South Korea's first mission to the moon, the Korea Pathfinder Lunar Orbiter (KPLO), is set to blast off Thursday on a mission to explore magnetic anomalies, search for future landing sites and sniff out rare elements on the moon.
The spacecraft, which is also known as 'Danuri' — a portmanteau of Korean words meaning 'moon' and 'enjoy' — is currently scheduled to launch on Aug. 4 at 7:08 p.m. EDT (2308 GMT) atop a SpaceX Falcon 9 rocket. Upon arrival at the moon, Danuri will enter lunar polar orbit and cruise above the surface at an altitude of 60 miles (100 kilometers).
Not only is Danuri a trailblazer for Korean space exploration, with further missions set to follow, but Danuri will also use six different instruments to conduct important science during its year in operation around the moon. Among other topics, it will focus on the moon's puzzling magnetism, search for water ice in permanently shadowed craters and test a new experiment designed to improve communication dropouts.
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Among Danuri's instruments is a magnetic-field detector called KMAG, which will measure the strength of magnetic fields in the lunar crust. Scientists hope to learn more about the origin of these fields, and perhaps to discover further clues as to the circumstances surrounding the moon's formation 4.5 billion years ago.
Scientists know that Earth's magnetic field is produced by the dynamo effect, wherein layers of electrically-conducting molten iron in the spinning core generate an electric field that induces a resulting magnetic field. But today, the moon's core is solid.
"We expect that there was such an environment within the central region of the moon at the time of its formation," Eunhyeuk Kim, who is project scientist for Danuri at KARI, the Korea Aerospace Research Institute, told Space.com in an email interview. "However, the motion of liquid metal ceased at some point."
In most areas of the moon, all that now remains is some residual trace of magnetism, but there are certain patches where very strong magnetism is present, compared to the rest of the moon. These locations are called lunar magnetic anomalies, and scientists aren't sure how they formed.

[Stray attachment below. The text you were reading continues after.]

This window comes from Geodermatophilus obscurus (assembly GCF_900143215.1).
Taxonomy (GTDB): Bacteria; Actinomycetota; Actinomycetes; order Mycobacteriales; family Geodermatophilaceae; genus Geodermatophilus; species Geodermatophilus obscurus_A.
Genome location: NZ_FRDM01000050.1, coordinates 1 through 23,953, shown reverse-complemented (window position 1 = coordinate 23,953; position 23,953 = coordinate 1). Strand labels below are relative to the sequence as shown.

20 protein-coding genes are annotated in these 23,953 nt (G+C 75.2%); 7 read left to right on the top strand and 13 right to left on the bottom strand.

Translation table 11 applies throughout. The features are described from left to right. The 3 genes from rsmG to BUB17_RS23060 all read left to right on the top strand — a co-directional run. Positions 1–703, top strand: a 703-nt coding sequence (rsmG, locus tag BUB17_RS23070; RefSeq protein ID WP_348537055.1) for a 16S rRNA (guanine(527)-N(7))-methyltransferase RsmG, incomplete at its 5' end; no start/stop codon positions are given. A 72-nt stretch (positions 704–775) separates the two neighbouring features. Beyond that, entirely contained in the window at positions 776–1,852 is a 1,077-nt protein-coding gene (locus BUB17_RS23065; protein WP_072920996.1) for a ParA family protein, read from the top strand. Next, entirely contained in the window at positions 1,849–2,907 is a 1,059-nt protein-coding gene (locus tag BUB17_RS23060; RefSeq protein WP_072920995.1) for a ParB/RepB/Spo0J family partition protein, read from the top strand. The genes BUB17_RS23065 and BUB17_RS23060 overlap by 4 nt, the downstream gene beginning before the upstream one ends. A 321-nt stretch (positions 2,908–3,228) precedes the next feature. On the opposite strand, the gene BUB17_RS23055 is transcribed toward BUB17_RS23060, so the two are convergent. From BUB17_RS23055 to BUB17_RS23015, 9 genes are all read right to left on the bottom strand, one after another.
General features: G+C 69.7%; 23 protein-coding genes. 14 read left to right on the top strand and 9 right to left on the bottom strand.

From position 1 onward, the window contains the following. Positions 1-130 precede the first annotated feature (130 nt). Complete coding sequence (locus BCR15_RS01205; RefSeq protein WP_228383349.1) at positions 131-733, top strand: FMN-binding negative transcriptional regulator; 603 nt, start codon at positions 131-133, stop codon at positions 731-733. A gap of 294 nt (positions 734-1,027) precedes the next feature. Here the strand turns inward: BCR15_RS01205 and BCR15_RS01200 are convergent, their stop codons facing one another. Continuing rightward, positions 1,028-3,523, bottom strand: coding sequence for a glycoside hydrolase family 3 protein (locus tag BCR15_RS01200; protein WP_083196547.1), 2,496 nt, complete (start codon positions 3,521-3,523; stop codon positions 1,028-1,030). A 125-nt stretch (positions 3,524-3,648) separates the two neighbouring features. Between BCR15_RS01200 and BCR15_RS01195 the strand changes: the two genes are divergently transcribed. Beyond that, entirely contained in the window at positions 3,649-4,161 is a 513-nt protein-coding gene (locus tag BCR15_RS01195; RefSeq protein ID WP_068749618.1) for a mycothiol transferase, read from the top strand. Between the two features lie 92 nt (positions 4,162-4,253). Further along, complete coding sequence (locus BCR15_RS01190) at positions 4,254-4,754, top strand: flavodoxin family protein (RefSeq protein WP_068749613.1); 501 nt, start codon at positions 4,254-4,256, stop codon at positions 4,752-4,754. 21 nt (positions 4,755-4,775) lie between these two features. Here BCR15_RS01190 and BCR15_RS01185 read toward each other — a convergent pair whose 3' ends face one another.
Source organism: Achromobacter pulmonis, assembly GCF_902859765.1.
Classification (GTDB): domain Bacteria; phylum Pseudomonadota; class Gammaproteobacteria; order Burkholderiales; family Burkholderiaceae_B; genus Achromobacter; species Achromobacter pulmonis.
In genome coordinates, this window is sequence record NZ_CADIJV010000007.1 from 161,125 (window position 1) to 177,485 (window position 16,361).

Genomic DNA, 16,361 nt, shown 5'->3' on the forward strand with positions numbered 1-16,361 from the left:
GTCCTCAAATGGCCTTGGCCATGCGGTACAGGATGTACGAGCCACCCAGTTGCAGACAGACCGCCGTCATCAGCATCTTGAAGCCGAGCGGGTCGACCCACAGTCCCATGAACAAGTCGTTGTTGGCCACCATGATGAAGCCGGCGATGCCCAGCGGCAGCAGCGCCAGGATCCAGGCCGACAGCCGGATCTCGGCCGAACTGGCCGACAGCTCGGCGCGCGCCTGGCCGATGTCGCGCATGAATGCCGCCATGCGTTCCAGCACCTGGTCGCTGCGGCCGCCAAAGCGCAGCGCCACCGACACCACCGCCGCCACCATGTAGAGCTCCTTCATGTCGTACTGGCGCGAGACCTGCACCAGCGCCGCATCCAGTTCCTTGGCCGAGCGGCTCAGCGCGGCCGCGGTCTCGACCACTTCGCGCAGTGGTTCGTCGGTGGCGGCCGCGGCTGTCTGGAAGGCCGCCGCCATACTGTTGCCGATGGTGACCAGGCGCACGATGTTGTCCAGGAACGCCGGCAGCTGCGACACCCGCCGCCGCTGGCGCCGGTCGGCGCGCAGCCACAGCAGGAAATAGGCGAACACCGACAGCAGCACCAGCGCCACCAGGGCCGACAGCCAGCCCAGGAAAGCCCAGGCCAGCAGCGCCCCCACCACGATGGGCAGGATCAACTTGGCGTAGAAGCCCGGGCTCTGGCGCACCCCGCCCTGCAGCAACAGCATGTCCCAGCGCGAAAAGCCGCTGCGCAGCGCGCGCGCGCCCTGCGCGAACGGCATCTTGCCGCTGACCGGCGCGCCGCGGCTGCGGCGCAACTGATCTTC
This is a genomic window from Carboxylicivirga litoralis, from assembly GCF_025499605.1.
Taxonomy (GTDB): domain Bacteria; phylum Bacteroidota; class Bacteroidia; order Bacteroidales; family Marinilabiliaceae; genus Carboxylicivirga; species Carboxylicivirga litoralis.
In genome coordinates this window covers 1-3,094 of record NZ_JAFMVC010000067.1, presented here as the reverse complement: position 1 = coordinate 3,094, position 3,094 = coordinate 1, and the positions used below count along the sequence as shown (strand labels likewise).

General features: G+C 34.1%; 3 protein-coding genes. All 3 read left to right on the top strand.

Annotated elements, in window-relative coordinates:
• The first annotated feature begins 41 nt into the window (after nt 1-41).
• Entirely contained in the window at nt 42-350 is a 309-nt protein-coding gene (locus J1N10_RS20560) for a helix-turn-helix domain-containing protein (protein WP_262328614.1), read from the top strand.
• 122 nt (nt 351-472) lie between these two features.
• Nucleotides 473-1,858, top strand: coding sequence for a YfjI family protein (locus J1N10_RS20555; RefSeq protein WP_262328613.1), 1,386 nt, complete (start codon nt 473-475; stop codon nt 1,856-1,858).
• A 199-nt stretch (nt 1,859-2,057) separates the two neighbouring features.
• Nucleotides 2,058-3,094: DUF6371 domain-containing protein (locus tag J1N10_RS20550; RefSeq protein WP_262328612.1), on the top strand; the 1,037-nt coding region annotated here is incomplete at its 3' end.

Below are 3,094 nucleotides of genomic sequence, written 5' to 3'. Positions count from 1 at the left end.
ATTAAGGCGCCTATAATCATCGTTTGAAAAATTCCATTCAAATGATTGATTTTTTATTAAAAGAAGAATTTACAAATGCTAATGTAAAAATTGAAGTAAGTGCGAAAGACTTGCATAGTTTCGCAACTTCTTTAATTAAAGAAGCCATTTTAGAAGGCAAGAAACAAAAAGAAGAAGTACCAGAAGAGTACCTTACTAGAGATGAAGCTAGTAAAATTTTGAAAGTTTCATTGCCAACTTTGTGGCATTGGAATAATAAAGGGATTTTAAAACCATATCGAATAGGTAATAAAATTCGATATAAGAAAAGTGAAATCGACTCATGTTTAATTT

Some of the magnetic anomalies occur at bright 'lunar swirls,' which are unusual surface features with, for want of a better word, a 'squiggly' shape. Scientists think the swirls might somehow be related to the magnetism, perhaps because the magnetic anomalies mark ancient impacts of metal-rich asteroids that left their magnetic material buried beneath the lunar surface.
"We believe that the KMAG instrument on board Danuri will collect valuable data for the scientific study of these magnetic anomalies," Kim said.
In addition to KMAG, Danuri will carry a gamma-ray spectrometer called KGRS that will probe for atoms and molecules such as aluminum, silicon, uranium, water and helium-3. The last of these is created by the solar wind, a constant stream of charged particles flowing off the sun, interacting with the lunar surface; scientists think it could be used in nuclear fusion experiments.
The spacecraft is also armed with a polarized camera (PolCam) that will study the bulk properties of the lunar surface material, and a NASA instrument called ShadowCam that is led by Mark Robinson, a planetary scientist at Arizona State University.
ShadowCam will peer into permanently shadowed craters at the lunar poles in search of large quantities of ice that radar observations suggest is present. In order to see into the dark shadows and spot hidden ice, ShadowCam has been designed to be 200 times more sensitive than any previous camera to have gone to the moon.
A fifth payload is a technology demonstrator, the Disruption Tolerant Network Experiment Payload (DTNPL). There's not always a smooth connection when downloading data from a spacecraft, and often disruptions occur, like experiencing an Internet drop-out while downloading files on your home computer.
"If disruption is expected quite often, then you need a way around it, such as not re-starting downloads from the spacecraft from the beginning, but from the point at which the disruption happened," Kim said. DTNPL will test a system that is able to do just that. The technology has already been implemented successfully at the International Space Station, 250 miles (400 km) from Earth's surface. Now Danuri will seek to verify for the first time that the technology also can work successfully at much greater distances beyond Earth orbit.
Danuri is described as a pathfinder because it is paving the way for South Korea to expand its space exploration program. And the inclusion of Danuri's final science instrument, called the Lunar Terrain Imager (LUTI), hints at the nation's ambitions of a landed mission.
"LUTI will take images of potential landing sites, specifically for a lunar landing mission targeted for the early 2030s," Kim said. KARI has canvased the opinions of members of the Korean lunar-science community to generate a list of dozens of potential landing sites to image.
So far, only the U.S., the Soviet Union and China have successfully landed on the moon, so for South Korea to follow in their footsteps would be a very big step. "We expect that it is necessary to build up new space technologies, in addition to accumulated technologies from the orbiter mission, for a safe lunar landing mission," Kim said.
And South Korea's ambitions are not limited to a jaunt or two to the moon. "Our overall plan is to head to the asteroids and Mars after that," Kim said. The nation is even developing plans for ambitious sample-return missions, and although Danuri is launching with SpaceX, the nation has also developed its own rocket.
After its launch, Danuri will spend four and a half months traveling to lunar polar orbit and will begin its one-year mission proper in January 2023, starting with a month-long commissioning phase.